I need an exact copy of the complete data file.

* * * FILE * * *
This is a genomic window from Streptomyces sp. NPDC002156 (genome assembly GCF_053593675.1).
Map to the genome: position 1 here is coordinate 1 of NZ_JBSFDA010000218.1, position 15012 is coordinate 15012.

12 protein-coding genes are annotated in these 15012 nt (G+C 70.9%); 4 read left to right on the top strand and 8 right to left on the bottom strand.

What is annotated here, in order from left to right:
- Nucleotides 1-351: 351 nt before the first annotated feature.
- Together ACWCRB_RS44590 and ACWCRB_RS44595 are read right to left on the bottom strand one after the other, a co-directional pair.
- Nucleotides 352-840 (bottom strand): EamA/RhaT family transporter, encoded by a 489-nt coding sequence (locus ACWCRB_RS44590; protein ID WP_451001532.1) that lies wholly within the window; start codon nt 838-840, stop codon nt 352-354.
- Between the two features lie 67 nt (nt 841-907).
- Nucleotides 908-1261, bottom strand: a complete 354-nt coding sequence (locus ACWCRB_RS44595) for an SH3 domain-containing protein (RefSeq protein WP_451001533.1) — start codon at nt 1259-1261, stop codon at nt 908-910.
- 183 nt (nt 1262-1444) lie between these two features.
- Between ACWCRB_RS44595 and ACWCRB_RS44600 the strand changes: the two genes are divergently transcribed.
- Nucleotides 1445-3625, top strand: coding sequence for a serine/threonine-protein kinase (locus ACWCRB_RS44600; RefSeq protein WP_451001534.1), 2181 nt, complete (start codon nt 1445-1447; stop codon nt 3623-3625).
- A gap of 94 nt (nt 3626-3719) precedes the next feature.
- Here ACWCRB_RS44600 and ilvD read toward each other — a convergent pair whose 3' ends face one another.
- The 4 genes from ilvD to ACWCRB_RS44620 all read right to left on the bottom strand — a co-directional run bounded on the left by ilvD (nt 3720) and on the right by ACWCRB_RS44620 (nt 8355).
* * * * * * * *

This is a genomic window from Streptomyces sp. NPDC002156 (genome assembly GCF_053593675.1).
Map to the genome: position 1 here is coordinate 1 of NZ_JBSFDA010000218.1, position 15012 is coordinate 15012.

12 protein-coding genes are annotated in these 15012 nt (G+C 70.9%); 4 read left to right on the top strand and 8 right to left on the bottom strand.

What is annotated here, in order from left to right:
- Nucleotides 1-351: 351 nt before the first annotated feature.
- Together ACWCRB_RS44590 and ACWCRB_RS44595 are read right to left on the bottom strand one after the other, a co-directional pair.
- Nucleotides 352-840 (bottom strand): EamA/RhaT family transporter, encoded by a 489-nt coding sequence (locus ACWCRB_RS44590; protein ID WP_451001532.1) that lies wholly within the window; start codon nt 838-840, stop codon nt 352-354.
- Between the two features lie 67 nt (nt 841-907).
- Nucleotides 908-1261, bottom strand: a complete 354-nt coding sequence (locus ACWCRB_RS44595) for an SH3 domain-containing protein (RefSeq protein WP_451001533.1) — start codon at nt 1259-1261, stop codon at nt 908-910.
- 183 nt (nt 1262-1444) lie between these two features.
- Between ACWCRB_RS44595 and ACWCRB_RS44600 the strand changes: the two genes are divergently transcribed.
- Nucleotides 1445-3625, top strand: coding sequence for a serine/threonine-protein kinase (locus ACWCRB_RS44600; RefSeq protein WP_451001534.1), 2181 nt, complete (start codon nt 1445-1447; stop codon nt 3623-3625).
- A gap of 94 nt (nt 3626-3719) precedes the next feature.
- Here ACWCRB_RS44600 and ilvD read toward each other — a convergent pair whose 3' ends face one another.
- The 4 genes from ilvD to ACWCRB_RS44620 all read right to left on the bottom strand — a co-directional run bounded on the left by ilvD (nt 3720) and on the right by ACWCRB_RS44620 (nt 8355).